Is Waldo County the home of a burgeoning lo-fi electro-folk scene? Between Hunter Finden, Earth Person and Ethan Andrews, there’s enough strange but compelling music coming out of the Midcoast right now to constitute something like that. Ethan Andrews — who by day writes for Village Soup’s Republican Journal — has been releasing a steady trickle of songs and EPs over the past few years, starting with 2013’s “Gold, Sapphire and Plum,” and, last month, “Bandmaster.” Though he’s been making music for more than two decades, his more recent efforts employ a kind of soft-spoken, wry blend of folk, pop and electronic elements, featuring Andrews’ chiming acoustic guitar playing and quavering vocals. “Bandmaster” is a short jaunt through Andrews’ musical world, at once jammy (album closer “Cold Standing,” which makes excellent use of electric piano) and pop-quirky (the charming “Snooze Button Fiesta”). Though it clocks in at a mere 16 minutes, “Bandmaster” is a fun introduction to Andrews’ music, of which there are numerous examples on his Bandcamp page. Belfast continues to be a source of some of the most engaging music in Maine.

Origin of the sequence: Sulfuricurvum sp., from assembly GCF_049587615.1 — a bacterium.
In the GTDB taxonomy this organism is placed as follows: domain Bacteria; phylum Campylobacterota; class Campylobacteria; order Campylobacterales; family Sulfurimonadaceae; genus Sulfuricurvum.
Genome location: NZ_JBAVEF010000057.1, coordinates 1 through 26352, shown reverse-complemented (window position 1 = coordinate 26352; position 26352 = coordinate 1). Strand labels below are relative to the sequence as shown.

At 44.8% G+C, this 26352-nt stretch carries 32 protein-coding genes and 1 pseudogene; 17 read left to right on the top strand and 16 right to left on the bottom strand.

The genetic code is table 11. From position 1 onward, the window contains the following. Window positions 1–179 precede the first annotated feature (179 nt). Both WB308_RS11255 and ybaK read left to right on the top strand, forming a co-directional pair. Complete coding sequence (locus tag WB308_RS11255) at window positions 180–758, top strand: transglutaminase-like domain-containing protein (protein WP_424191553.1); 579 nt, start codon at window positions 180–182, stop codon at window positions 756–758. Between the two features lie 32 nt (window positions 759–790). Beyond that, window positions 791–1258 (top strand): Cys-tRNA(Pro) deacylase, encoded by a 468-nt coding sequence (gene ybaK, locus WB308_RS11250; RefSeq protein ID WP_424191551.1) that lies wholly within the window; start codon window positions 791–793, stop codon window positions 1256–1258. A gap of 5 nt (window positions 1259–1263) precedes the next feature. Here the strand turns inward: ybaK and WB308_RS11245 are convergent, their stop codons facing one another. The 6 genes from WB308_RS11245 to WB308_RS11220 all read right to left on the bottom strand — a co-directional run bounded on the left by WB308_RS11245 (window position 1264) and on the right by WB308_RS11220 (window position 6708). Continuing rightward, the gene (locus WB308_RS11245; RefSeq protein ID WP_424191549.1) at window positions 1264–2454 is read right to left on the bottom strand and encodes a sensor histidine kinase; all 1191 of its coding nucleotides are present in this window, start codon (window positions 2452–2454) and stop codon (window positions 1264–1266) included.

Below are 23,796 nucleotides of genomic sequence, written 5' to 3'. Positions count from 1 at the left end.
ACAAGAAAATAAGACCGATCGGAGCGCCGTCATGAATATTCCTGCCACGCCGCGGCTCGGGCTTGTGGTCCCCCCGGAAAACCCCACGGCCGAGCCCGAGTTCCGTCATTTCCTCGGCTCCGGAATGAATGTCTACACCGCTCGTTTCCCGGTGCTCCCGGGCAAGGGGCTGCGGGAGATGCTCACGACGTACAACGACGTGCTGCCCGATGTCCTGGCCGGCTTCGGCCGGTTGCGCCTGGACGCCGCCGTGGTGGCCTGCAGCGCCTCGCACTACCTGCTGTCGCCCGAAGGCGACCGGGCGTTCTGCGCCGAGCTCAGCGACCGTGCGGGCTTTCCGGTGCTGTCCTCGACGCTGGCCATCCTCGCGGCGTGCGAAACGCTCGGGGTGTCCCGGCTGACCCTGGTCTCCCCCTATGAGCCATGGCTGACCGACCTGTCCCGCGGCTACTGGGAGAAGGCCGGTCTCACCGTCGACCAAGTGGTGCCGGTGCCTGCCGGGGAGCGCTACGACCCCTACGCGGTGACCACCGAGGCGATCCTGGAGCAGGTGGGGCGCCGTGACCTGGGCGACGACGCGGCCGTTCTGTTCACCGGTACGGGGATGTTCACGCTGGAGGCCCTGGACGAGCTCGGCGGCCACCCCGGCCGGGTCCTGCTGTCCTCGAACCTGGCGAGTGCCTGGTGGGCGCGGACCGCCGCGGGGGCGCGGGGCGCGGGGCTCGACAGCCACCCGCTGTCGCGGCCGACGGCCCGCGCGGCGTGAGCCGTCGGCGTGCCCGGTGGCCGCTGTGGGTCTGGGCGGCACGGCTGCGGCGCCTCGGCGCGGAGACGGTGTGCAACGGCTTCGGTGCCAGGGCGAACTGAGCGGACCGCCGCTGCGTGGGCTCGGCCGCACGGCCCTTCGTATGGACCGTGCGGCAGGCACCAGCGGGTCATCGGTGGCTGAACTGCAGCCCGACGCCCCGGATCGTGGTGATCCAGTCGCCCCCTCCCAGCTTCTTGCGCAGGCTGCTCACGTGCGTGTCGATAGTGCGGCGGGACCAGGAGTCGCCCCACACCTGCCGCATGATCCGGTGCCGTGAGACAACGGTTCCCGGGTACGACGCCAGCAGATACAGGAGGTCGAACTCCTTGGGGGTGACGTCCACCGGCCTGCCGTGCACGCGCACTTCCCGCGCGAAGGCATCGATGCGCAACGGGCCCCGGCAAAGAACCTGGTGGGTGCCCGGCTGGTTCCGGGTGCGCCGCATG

Looking south, the Portland five-piece Welterweight in late August released a full-length, “A Vida Blue Moon,” an under-the-radar album that’s come as a very pleasant surprise to me, never having seen them live. Though it’s nominally an Americana album, featuring emotive mandolin, acoustic guitar and violin splashed across a stripped down but effective blend of percussion and upright bass, it, in many ways, is almost a country album — well, alt-country, or maybe even outlaw country. Lead singer and songwriter Doug Cowan’s songs span the “mad-bad-sad” gamut, as he says on the band’s website, though there’s a certain rogue attitude in there that’s a bit more on the punk rock side of things, rather than the tear-in-your-beer side of things. There are several standout tracks on “A Vida Blue Moon,” including the stomping, swinging title track; album opener “Here’s The Story,” as close to a rocker as the album gets, and “Harrydean,” which wouldn’t sound out of place sandwiched in between two mid-period R.E.M. songs. Mandolinist Greg Bjork is the band’s not-so-secret weapon, swinging between more overtly bluegrass-inspired licks and the more difficult-to-pull-off rock mandolin. There’s also an inspired cover of the Pixies’ “Hey” in the middle of the album, that’s in many ways a showcase for Bjork and violinist Tess Gionet’s synced-up playing. I do so enjoy stumbling across hidden gems like this album.